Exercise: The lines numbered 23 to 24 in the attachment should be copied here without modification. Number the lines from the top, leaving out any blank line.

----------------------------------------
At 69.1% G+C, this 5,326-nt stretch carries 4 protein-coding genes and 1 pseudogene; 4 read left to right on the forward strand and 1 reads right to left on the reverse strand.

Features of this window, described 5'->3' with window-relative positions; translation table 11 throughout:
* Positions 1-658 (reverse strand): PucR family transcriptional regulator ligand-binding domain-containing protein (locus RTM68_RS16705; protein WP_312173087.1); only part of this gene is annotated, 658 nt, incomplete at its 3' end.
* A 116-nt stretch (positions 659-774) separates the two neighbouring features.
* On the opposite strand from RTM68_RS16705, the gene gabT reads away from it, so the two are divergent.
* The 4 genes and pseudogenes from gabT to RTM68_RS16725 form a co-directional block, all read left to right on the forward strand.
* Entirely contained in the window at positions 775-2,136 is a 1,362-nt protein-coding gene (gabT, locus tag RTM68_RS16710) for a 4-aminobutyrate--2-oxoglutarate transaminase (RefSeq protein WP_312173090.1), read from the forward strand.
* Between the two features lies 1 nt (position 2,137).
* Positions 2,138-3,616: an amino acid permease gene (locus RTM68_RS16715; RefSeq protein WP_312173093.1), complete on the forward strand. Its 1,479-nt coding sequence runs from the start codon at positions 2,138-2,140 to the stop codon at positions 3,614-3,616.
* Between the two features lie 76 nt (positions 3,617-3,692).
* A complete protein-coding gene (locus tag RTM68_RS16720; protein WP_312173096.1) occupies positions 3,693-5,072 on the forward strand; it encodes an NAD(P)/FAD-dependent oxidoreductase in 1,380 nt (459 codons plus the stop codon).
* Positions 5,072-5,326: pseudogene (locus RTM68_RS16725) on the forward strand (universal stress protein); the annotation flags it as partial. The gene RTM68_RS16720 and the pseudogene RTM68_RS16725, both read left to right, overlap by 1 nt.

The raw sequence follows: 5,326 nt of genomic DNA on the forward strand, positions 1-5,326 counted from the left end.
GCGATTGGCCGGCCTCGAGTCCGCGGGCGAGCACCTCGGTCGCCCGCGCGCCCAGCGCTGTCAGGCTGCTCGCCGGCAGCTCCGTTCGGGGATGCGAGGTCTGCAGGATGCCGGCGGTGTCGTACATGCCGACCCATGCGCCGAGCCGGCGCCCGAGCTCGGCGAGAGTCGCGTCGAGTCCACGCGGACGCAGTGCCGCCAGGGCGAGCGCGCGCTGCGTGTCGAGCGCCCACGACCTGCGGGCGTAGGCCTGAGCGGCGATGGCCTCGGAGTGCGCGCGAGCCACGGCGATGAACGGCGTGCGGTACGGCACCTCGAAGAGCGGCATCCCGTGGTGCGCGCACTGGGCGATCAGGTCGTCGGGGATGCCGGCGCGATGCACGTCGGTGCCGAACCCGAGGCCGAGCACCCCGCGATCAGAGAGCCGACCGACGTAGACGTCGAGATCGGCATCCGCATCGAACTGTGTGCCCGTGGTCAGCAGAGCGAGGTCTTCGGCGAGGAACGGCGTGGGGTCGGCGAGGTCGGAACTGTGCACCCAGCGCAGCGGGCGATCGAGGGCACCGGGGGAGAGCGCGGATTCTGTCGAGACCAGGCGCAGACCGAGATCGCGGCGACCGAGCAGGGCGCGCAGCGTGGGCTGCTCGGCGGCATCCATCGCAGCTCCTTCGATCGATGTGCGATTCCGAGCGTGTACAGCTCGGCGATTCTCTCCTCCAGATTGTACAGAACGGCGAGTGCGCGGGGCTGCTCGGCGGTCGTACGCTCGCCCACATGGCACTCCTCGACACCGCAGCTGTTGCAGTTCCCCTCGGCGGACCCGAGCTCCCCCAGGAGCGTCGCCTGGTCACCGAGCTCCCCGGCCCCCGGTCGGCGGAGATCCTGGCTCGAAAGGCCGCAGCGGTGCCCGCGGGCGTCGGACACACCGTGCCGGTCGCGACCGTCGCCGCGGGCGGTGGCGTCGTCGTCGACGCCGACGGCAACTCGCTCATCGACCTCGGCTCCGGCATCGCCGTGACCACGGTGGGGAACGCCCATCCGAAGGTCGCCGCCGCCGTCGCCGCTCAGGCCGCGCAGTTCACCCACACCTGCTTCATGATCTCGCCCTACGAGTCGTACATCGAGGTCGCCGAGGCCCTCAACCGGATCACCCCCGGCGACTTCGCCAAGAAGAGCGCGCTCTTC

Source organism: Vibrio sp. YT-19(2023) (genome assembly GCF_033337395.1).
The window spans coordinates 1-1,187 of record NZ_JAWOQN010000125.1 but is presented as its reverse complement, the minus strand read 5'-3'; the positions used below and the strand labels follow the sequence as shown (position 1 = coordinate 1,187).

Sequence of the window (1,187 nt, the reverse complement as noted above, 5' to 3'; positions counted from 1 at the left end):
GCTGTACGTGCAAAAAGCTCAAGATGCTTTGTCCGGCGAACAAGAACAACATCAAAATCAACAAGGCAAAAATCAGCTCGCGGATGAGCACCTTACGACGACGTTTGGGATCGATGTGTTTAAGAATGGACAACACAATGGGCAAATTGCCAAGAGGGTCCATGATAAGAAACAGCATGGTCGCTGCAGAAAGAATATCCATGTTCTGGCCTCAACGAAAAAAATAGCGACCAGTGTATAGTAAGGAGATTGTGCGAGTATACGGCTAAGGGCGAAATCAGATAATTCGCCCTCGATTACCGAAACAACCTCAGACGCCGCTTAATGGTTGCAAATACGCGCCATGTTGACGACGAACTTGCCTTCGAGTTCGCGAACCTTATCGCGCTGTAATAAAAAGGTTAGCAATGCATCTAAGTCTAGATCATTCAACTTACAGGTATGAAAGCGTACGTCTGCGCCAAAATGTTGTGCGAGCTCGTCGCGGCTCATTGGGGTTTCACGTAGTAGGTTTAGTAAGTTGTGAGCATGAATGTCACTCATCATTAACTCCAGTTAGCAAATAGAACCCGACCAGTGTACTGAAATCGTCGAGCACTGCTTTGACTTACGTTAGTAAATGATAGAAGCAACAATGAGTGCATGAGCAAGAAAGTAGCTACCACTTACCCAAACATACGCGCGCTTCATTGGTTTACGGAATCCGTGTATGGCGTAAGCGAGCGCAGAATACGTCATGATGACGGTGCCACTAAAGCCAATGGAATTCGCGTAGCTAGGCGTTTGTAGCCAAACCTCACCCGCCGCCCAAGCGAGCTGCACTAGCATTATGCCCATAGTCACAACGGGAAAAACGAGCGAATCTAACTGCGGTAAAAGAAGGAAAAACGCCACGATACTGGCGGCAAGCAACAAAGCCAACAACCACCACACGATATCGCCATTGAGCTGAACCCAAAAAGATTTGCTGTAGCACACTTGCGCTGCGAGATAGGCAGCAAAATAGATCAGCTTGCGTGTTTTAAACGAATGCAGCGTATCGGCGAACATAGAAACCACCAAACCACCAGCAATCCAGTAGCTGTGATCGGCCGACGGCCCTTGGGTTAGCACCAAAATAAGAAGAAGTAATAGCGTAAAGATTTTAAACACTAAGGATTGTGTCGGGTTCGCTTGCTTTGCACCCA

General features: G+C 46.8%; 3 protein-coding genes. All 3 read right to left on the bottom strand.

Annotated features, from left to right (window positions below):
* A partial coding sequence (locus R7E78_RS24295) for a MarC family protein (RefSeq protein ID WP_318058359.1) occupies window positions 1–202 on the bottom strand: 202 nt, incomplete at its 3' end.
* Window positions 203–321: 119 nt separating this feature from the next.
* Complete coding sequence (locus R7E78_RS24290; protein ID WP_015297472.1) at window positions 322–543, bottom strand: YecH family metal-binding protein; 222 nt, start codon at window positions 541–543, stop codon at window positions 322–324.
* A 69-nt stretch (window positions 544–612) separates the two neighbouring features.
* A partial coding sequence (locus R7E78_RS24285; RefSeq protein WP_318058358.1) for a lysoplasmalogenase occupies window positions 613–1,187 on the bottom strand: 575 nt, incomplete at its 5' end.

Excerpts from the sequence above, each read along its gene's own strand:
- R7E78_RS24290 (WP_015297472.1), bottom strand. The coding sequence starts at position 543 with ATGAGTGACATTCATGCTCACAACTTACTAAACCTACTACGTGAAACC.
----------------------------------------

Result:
* Complete coding sequence (locus R7E78_RS24290; protein ID WP_015297472.1) at window positions 322–543, bottom strand: YecH family metal-binding protein; 222 nt, start codon at window positions 541–543, stop codon at window positions 322–324.
* A 69-nt stretch (window positions 544–612) separates the two neighbouring features.